Nicolas Cage has found himself starring in a series of low-budget films in recent years that few people have seen. That would include such unforgettable efforts as “A Score to Settle,” “Color Out of Space,” “Running with the Devil” and “Kill Chain.” One thing working against such titles is that there is stigma around low-budget productions in terms of expected quality. But even a movie with a lot of bucks to spend – such as Cage’s “Face/Off” – can be lacking in quality.

Sometimes a low-budget film can be better than expected, as is the case with Cage’s latest effort, “Primal.” This film from director Nick Powell doesn’t come close to past Cage films like “Rumble Fish” or “Leaving Las Vegas,” but it has just enough action and adventure to entertain.

Cage plays Frank Walsh, a hunter and collector of rare and exotic animals who is far more comfortable around animals than he is around people. There are times when he must leave the jungle to make human contact, and that happens when Walsh captures a rare white jaguar. If he can transport the creature back to the United States, he can make a fortune. The problem is that the captain of the ship he has booked also has agreed to transport a well-trained assassin, Richard Loffler (Kevin Durand).

The seas get choppy and deadly when both predators escape their cages. It is up to Walsh to track down the pair before the entire crew is killed.

One of the reasons “Primal” is entertaining is that Cage has found his most interesting character to play since his “National Treasure” days. Walsh is on the edge between being a well-qualified hunter and a washed up deadbeat. He tries to show a tough side, but his kind heart often gets in the way.

It was also smart that Cage doesn’t try to play Walsh as if he were a 20-year-old adventurer. He moves a little slowly, and the fight scenes aren’t ballets of fists and feet but more from the gut. Cage portrays Walsh as a man who, like many animals, finds power only when backed into a corner.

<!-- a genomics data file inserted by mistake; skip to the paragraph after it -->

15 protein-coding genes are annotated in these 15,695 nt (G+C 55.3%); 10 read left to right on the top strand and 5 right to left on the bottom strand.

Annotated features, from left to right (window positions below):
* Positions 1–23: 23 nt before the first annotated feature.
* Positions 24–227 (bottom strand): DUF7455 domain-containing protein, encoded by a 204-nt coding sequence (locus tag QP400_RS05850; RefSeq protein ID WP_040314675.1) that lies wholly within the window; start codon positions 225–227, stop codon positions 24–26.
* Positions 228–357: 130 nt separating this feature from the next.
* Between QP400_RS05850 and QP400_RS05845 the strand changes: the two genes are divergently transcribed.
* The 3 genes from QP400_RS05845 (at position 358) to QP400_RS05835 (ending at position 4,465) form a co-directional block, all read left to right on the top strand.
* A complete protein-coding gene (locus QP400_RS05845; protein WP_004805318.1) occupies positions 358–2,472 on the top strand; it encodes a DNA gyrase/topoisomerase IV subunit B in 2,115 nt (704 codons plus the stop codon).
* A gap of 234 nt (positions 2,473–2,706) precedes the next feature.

The casting of Durand as the nemesis is another plus for the film. The actor comes across as an evil force of nature both when he speaks and when he fights. Durand plays the role the way all good actors take on villains — to look as if he is having a good time being bad.

The biggest miscue in “Primal” comes from the casting of Famke Janssen as a member of the military who has been assigned to accompany the prisoner. The by-the-book way she plays the role suggests that her character may have some major secrets, but sadly her performance is wooden. Janssen’s capable of far better work; this effort comes across as someone just trying to get through the day and get to the bank to cash the check.

Richard Leder’s script uses the two men to get across the main theme of exactly who are the most dangerous predators on the planet. The debate goes back and forth with each attack. The clash of these two men is amplified because the action takes place in the claustrophobic confines of ship. It has the same kind of feel that “Alien” got across so well in that there is just no place to run and hide.

Add better-than-average special effects — especially in bringing the white jaguar to the screen – and “Primal” rises above the standard low-budget production.

There will be no awards or huge leveling of accolades on “Primal.” But, comparing it to much of Cage’s recent work, the film ends up being a very welcome surprise in that there’s enough solid acting, special effects and tension to up the entertainment volume.

“Primal” opens in theaters and will be available through On Demand starting Nov. 8.

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“PRIMAL”

2½ stars

Cast: Nicolas Cage, Famke Janssen, Kevin Durand, LaMonica Garrett, Michael Imperioli

Directed by Nick Powell

Rated R for language, peril, violence

Running time: 97 minutes.

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Distributed by Tribune Content Agency, LLC.

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